I got off the bike and ran to where my bag was, and once again found myself waiting to receive my stuff. I went over to the tent to change, and decided to stop by the bathroom and evacuate. Better to do it now than on the run, I thought. I then went into the changing tent and went Fully Monty en route to a full wardrobe change. I just felt like, for at least this time, I would be more comfortable running in my running gear than in my tri gear, which now smelled like urine anyway. T2 was longer than I would have hoped, but considering a trip to the bathroom and full costume change, it was reasonable.


I got out onto the run and felt good. I didn't want to exert myself, so I ran a pace that felt comfortable. Just so happened that pace was faster than everyone else around me. I hit the first mile in 6:47 and that seemed about right so I stayed there. 6:47 mile 2, 6:45 mile 3. At that point I've gone back over the bridge and have now headed down into transition area and then up onto the dirt path that parallels the lake. There was no 4 mile split, but there was a 5 mile split and that was 14:02. I figured 7 minute pace was closer to where I should be, as I was hoping to come through the half in 1:33-1:35. I didn't see a 6 mile marker, but did see a 7 and that split was 15:05. The wheels were on there way to falling off.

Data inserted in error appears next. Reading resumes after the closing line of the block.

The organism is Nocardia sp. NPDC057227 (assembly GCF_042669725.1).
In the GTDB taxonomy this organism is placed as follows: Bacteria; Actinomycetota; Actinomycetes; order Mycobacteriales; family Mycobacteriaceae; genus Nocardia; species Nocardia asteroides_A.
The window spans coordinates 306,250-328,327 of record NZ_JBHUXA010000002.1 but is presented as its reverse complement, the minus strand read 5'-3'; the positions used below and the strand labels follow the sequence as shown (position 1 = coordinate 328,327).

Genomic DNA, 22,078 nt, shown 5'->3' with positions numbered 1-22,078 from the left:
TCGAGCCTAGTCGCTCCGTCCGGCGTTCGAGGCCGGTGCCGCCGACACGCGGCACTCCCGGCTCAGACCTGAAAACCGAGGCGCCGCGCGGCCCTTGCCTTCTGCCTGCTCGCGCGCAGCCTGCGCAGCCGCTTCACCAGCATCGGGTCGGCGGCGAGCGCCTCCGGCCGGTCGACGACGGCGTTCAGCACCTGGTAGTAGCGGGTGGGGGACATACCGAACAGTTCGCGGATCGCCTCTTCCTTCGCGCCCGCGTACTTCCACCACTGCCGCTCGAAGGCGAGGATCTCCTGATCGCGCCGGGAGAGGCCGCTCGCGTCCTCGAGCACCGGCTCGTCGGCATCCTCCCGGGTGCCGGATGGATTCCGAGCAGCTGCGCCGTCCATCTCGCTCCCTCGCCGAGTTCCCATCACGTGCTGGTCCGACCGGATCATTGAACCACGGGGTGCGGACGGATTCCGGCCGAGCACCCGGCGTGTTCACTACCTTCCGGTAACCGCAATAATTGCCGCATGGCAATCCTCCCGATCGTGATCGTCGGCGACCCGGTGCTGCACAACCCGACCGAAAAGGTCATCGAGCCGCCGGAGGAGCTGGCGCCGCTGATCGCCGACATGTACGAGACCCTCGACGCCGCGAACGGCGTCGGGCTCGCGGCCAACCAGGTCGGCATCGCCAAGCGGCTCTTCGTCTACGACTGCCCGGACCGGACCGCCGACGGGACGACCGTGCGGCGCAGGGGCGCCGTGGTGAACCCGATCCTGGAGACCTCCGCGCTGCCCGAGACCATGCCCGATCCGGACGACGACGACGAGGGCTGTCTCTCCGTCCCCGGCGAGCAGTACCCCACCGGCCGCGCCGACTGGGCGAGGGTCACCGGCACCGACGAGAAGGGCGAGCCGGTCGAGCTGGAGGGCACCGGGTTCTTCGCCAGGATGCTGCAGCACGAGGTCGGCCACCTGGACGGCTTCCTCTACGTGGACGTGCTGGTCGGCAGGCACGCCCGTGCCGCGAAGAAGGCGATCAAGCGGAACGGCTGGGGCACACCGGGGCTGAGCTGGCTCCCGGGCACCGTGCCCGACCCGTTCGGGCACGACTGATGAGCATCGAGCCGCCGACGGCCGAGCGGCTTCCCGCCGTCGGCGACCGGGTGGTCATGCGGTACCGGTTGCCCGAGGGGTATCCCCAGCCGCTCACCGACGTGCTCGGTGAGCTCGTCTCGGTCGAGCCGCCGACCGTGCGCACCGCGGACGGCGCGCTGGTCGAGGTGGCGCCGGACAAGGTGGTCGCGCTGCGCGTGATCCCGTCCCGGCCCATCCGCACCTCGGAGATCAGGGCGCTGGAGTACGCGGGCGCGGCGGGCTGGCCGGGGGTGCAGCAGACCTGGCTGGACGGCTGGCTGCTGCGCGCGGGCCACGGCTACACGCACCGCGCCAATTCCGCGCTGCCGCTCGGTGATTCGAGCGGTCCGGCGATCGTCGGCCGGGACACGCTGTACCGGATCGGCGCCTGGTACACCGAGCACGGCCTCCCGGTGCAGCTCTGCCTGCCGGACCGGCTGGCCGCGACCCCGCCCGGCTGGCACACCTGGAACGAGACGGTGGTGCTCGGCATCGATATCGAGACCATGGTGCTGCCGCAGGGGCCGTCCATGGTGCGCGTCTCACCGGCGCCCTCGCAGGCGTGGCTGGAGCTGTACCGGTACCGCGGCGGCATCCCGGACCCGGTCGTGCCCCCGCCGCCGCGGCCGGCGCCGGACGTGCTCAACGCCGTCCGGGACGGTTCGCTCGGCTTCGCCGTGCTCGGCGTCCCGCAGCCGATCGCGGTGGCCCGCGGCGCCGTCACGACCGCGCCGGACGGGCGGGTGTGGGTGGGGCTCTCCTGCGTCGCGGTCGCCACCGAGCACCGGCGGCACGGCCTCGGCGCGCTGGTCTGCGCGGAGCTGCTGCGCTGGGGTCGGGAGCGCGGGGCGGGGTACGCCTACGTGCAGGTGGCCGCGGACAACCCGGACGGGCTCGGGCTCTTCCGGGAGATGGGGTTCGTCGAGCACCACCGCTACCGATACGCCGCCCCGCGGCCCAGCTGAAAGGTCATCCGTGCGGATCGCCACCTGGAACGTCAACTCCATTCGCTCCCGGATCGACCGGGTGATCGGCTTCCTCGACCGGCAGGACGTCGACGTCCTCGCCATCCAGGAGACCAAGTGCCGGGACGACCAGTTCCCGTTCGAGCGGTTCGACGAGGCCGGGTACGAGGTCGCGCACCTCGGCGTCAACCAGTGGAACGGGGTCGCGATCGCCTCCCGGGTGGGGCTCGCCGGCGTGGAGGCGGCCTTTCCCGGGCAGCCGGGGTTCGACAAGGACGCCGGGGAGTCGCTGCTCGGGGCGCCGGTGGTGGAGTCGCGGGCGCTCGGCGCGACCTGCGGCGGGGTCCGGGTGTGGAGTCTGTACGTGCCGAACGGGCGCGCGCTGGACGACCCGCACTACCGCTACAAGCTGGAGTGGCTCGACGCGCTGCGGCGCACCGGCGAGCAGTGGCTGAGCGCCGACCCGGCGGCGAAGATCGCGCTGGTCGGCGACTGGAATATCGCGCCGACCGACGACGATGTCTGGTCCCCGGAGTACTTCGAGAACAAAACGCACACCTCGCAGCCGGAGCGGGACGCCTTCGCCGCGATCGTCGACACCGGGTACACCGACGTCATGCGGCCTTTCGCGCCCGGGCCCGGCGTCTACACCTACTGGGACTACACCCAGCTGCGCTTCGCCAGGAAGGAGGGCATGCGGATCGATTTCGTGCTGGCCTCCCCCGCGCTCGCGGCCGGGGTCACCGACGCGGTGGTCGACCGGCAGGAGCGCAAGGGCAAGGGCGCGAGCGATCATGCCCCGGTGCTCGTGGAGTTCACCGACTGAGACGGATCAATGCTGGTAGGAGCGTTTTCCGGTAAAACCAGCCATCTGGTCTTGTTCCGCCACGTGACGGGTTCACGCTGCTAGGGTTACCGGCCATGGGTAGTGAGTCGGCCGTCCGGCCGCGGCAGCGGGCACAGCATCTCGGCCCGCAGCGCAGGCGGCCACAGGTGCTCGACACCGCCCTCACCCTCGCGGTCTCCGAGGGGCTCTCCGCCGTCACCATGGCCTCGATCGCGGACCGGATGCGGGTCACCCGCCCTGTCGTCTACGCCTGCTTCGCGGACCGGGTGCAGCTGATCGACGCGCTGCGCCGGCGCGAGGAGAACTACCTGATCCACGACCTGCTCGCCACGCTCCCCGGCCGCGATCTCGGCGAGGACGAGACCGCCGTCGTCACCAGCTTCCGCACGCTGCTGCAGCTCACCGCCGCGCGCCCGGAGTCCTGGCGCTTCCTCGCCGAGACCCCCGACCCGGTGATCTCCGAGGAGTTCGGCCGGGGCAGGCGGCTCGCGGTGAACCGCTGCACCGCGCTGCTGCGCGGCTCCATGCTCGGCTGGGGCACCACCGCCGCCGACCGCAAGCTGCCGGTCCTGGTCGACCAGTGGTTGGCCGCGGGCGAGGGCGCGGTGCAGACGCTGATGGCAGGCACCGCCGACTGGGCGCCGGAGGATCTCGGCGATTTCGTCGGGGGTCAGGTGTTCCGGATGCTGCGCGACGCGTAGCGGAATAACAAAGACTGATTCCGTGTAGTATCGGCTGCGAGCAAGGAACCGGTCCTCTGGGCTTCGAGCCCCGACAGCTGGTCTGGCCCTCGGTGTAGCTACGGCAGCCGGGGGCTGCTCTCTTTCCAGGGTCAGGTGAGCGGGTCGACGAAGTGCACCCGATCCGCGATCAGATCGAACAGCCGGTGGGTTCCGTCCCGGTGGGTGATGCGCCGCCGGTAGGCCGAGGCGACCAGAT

My dad and Alyssa had been joined by my cousin Matthew, who lives in Arizona and, incidentally, I haven't seen in about 13 years. The spot that had scouted enabled them to see me at a few different spots along the course that intersected, so they didn't have to move too much.

After this mile 7, I hit mile 8 (7:52) and mile 9 (8:05). I think I was still running at this point, and was going out onto the second lap. Now for some reason it felt real windy again, and I was no longer enjoying the run. I stopped at the first aid station to get some nourishment, in the form of a cookie or two, an orange slice, some sports drink. As long as I was moving, I was running a decent pace, but the walking breaks were slowing me down. Mile 10 was 8:53 and after that I started to lose it with splits of 10:27, 9:37 and 8:57 (about 1:44 at the half). In retrospect, I think it was in mile 11 (the 10:27 split) where I stopped for a second to chat with the gang and give cousin Matt a hug. Since it had rained earlier, I did see a rainbow at one point and thought "man I must like guys or something because this is pretty."

Depending on where the aid stations were positioned, how bad I felt and how motivated I was to keep moving, my splits bounced up and down. 10:17, 9:33, 10:58, 8:53, 10:24, 12:03, 11:07, 10:06, 9:39, 10:23, 9:17, 9:33, 11:28 (1.2 miles). These added up to a split of 3:57:08. Yikes.

Not in my most unlikely of race scenarios did I envision it would take me nearly 4 hours to get through the marathon. I legitimately felt that, based on some of my workouts, a 3:15-3:20 was possible, and that 3:30-3:40 was about as slow as I was going to go. Boy, I was way off! But, I couldn't even be disappointed because I had just run a marathon. Forget the fact it was at the end of an Ironman - I ran a marathon. In less than 5 months of running following two knee surgeries, I was able to run a 3:57 marathon. I was pumped.